When you receive a cancer diagnosis, it’s devastating to both you and your loved ones. You undoubtedly have many questions, and you’re bound to experience various emotions as your process your condition and undergo treatment.
Your friends and family are an important part of your support system. It’s likely your spouse and/or your children are going to be very involved in your care; in fact, after your physicians and other treatment providers, perhaps no one else will play a greater role in your treatment and recovery.
Because caregiving is often a full-time job, and one your loved ones gladly take on in addition to their normal responsibilities, it comes with a unique set of challenges. While you need to focus on your needs and recovery post treatment, you can do some things to help your caregivers give you what you need while avoiding exhaustion.
Give Them Something To Do
It’s common for loved ones to feel helpless post diagnosis, and not know how they can help. Perhaps in the future they may need to be involved in direct care, but in the short term after the diagnosis, they may struggle for purpose. Ask your loved ones to research brain cancer treatment centers, for example, or to research new and emerging treatments. Ask for help keeping track of your appointments or for help taking notes during consultations.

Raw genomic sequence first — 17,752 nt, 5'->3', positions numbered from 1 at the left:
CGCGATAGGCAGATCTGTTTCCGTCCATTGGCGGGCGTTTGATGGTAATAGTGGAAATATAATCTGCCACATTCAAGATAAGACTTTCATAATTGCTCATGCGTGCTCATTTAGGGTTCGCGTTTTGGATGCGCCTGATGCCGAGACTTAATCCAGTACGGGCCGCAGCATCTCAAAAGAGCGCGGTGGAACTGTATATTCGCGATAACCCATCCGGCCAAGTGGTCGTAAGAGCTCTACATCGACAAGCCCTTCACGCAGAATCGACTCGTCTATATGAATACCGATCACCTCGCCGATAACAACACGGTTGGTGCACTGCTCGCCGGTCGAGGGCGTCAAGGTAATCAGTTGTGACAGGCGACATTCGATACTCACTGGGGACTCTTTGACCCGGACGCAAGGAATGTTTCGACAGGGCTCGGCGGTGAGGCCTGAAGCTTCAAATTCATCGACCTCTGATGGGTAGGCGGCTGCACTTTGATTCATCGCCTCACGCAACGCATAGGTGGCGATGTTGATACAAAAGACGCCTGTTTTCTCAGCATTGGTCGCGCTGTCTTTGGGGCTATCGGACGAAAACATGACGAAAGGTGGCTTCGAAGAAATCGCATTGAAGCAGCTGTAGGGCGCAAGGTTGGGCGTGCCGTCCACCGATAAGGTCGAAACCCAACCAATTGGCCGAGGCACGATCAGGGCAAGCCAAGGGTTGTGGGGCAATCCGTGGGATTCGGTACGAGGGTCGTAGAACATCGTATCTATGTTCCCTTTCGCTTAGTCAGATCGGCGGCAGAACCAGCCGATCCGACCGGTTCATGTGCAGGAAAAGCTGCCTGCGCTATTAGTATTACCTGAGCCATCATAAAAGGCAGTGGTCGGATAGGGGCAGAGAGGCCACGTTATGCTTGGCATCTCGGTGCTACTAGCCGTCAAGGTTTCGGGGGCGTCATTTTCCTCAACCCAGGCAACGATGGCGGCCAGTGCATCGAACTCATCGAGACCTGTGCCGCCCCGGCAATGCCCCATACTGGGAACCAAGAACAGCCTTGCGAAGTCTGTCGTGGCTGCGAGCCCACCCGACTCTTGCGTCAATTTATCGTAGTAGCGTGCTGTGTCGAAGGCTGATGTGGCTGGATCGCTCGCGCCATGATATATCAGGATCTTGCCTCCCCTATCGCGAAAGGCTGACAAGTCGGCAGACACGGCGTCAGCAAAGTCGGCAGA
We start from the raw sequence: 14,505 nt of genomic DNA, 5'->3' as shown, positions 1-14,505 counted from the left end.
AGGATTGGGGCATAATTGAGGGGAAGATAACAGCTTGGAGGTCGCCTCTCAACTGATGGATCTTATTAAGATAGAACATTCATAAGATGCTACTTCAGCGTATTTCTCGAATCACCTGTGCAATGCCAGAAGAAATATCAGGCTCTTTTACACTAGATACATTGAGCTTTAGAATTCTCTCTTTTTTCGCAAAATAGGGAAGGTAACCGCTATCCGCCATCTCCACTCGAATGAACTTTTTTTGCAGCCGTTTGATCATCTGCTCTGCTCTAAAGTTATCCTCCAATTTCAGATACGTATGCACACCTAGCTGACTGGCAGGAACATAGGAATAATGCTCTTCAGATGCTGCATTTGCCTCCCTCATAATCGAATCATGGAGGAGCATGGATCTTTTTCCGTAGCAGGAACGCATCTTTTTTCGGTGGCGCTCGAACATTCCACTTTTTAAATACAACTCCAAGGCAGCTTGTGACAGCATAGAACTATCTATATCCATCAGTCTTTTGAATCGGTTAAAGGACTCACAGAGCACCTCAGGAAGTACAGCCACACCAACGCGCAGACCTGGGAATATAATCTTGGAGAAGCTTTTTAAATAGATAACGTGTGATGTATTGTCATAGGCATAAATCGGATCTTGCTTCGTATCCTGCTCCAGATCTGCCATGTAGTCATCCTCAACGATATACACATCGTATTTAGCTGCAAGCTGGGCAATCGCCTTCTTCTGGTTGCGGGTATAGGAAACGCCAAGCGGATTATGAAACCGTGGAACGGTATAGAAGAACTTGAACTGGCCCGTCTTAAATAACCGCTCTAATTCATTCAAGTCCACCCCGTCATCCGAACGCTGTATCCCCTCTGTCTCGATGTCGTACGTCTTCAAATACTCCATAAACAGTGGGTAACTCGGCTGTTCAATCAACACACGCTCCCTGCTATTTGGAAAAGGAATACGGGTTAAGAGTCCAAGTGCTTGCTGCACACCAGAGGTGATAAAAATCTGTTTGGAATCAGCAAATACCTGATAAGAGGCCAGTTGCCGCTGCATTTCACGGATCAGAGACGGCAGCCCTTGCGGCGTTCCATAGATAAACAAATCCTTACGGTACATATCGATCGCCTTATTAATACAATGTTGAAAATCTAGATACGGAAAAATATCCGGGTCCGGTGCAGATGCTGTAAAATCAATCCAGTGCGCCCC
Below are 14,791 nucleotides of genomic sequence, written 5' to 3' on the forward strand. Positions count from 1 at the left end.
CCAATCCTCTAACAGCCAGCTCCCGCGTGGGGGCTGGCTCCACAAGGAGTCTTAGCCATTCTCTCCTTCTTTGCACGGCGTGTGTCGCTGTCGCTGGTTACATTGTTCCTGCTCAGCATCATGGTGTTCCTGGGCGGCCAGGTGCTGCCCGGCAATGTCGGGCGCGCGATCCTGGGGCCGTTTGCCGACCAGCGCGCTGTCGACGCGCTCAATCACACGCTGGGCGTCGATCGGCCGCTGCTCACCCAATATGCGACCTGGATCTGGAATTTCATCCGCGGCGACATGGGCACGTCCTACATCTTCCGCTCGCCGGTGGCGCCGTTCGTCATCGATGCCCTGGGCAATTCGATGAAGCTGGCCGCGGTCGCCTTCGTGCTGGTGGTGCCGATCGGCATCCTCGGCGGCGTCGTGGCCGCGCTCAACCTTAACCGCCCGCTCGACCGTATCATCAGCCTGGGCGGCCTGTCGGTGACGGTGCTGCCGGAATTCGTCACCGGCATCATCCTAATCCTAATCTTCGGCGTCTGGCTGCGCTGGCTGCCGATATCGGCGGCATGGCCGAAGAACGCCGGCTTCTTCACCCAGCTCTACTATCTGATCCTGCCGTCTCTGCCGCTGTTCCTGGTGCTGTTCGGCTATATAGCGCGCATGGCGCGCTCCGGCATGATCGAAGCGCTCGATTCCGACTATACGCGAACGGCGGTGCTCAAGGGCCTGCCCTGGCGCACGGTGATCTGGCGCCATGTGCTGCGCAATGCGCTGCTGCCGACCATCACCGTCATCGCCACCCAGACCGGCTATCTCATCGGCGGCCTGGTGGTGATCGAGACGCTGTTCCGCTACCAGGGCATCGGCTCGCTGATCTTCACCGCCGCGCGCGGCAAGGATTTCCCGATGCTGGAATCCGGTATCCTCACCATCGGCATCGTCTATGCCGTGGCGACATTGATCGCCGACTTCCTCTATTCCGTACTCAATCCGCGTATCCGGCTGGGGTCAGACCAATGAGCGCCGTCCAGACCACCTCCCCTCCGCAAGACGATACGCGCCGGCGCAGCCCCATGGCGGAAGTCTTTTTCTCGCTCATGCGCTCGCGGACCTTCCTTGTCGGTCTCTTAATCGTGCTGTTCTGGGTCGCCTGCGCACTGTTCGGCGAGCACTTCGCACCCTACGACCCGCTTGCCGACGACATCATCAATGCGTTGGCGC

Communicate Your Needs
Your loved ones may respond to your diagnosis by going into “help overload.” As a result, you might feel overwhelmed or even more helpless — and end up lashing out at him or her. Speak to your caregiver and communicate your needs. What do you need help with, and what can you handle on your own? What do you want your caregiver to do for you? Be honest, and understand your loved one just wants to help.
Chances are your loved one knows you appreciate his or her efforts, but it’s always nice to hear. Make a point of showing gratitude for their efforts and acknowledging their hard work.
Spend Time Together — and Forget About the Cancer
It may sound impossible to forget about something as all-encompassing as cancer, but caregiving experts argue the patient and the caregiver should “take a break” every so often to do something together and not think or talk about the disease for a short time. If you are feeling well enough, a weekend away can do wonders for reviving the spirit; if you’re not feeling well, watching a funny movie or taking a drive can allow you to spend time connecting with each other. Doing so is a reminder of who you both are aside from the disease, and allows you to rest and recharge.
A cancer diagnosis affects the entire family, and without effective communication and support, can lead to frustration, hurt feelings and burnout. As the patient, consider your caregiver’s needs as well as your own — and you’ll successfully face your disease together. For more tips on how to handle this, consult with the kind staff at the Pasadena CyberKnife Center today and get back to what is important in your life.